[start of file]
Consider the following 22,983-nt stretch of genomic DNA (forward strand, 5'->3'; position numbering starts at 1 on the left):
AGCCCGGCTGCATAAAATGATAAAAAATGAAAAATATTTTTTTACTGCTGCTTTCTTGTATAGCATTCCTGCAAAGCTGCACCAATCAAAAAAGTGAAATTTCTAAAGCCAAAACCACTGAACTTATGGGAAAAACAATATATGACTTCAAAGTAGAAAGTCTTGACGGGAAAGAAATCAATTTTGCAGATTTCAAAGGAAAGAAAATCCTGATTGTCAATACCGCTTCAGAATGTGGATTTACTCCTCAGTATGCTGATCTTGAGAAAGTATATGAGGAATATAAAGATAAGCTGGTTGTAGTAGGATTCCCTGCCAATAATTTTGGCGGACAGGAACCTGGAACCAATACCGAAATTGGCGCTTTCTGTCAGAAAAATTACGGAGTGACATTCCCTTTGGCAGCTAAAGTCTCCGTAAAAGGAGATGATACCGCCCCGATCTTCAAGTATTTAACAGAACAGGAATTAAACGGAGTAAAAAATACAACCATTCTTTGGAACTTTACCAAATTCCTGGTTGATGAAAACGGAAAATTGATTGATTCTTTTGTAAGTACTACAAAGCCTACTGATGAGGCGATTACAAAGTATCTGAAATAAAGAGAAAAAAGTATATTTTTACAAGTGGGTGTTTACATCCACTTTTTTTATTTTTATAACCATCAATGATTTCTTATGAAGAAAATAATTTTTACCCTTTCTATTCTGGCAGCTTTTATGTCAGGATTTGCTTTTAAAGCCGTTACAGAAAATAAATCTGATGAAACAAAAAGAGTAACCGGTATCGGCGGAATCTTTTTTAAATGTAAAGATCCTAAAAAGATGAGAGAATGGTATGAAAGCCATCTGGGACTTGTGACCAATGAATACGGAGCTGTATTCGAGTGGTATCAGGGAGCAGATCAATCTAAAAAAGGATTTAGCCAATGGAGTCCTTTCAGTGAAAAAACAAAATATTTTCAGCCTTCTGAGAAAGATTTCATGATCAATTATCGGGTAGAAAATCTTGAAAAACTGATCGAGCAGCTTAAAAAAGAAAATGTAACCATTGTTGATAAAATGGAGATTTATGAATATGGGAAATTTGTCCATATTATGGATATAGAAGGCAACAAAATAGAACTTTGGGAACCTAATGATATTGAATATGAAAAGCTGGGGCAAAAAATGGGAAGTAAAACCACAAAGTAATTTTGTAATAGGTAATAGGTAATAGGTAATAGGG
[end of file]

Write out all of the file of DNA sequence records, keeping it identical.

Consider the following 22,983-nt stretch of genomic DNA (forward strand, 5'->3'; position numbering starts at 1 on the left):
AGCCCGGCTGCATAAAATGATAAAAAATGAAAAATATTTTTTTACTGCTGCTTTCTTGTATAGCATTCCTGCAAAGCTGCACCAATCAAAAAAGTGAAATTTCTAAAGCCAAAACCACTGAACTTATGGGAAAAACAATATATGACTTCAAAGTAGAAAGTCTTGACGGGAAAGAAATCAATTTTGCAGATTTCAAAGGAAAGAAAATCCTGATTGTCAATACCGCTTCAGAATGTGGATTTACTCCTCAGTATGCTGATCTTGAGAAAGTATATGAGGAATATAAAGATAAGCTGGTTGTAGTAGGATTCCCTGCCAATAATTTTGGCGGACAGGAACCTGGAACCAATACCGAAATTGGCGCTTTCTGTCAGAAAAATTACGGAGTGACATTCCCTTTGGCAGCTAAAGTCTCCGTAAAAGGAGATGATACCGCCCCGATCTTCAAGTATTTAACAGAACAGGAATTAAACGGAGTAAAAAATACAACCATTCTTTGGAACTTTACCAAATTCCTGGTTGATGAAAACGGAAAATTGATTGATTCTTTTGTAAGTACTACAAAGCCTACTGATGAGGCGATTACAAAGTATCTGAAATAAAGAGAAAAAAGTATATTTTTACAAGTGGGTGTTTACATCCACTTTTTTTATTTTTATAACCATCAATGATTTCTTATGAAGAAAATAATTTTTACCCTTTCTATTCTGGCAGCTTTTATGTCAGGATTTGCTTTTAAAGCCGTTACAGAAAATAAATCTGATGAAACAAAAAGAGTAACCGGTATCGGCGGAATCTTTTTTAAATGTAAAGATCCTAAAAAGATGAGAGAATGGTATGAAAGCCATCTGGGACTTGTGACCAATGAATACGGAGCTGTATTCGAGTGGTATCAGGGAGCAGATCAATCTAAAAAAGGATTTAGCCAATGGAGTCCTTTCAGTGAAAAAACAAAATATTTTCAGCCTTCTGAGAAAGATTTCATGATCAATTATCGGGTAGAAAATCTTGAAAAACTGATCGAGCAGCTTAAAAAAGAAAATGTAACCATTGTTGATAAAATGGAGATTTATGAATATGGGAAATTTGTCCATATTATGGATATAGAAGGCAACAAAATAGAACTTTGGGAACCTAATGATATTGAATATGAAAAGCTGGGGCAAAAAATGGGAAGTAAAACCACAAAGTAATTTTGTAATAGGTAATAGGTAATAGGTAATAGGG